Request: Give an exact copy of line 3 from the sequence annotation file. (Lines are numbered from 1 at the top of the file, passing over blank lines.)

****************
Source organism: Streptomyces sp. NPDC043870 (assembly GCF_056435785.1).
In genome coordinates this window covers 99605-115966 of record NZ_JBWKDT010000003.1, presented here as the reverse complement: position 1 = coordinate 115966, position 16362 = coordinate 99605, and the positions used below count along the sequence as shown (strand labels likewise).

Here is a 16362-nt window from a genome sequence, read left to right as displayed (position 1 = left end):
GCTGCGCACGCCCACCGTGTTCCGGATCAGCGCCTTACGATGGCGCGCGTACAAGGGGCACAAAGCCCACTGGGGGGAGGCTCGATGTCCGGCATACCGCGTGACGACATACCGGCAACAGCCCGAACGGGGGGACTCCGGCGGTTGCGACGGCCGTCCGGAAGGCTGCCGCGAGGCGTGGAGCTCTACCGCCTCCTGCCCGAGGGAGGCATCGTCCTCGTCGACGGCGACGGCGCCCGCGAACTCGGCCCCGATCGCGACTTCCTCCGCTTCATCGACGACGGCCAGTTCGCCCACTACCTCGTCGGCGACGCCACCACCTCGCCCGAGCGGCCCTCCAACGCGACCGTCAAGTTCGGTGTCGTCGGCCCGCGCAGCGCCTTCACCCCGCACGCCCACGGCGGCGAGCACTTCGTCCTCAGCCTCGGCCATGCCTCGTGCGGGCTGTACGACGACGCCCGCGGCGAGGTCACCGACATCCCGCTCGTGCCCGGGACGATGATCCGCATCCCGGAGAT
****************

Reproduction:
Here is a 16362-nt window from a genome sequence, read left to right as displayed (position 1 = left end):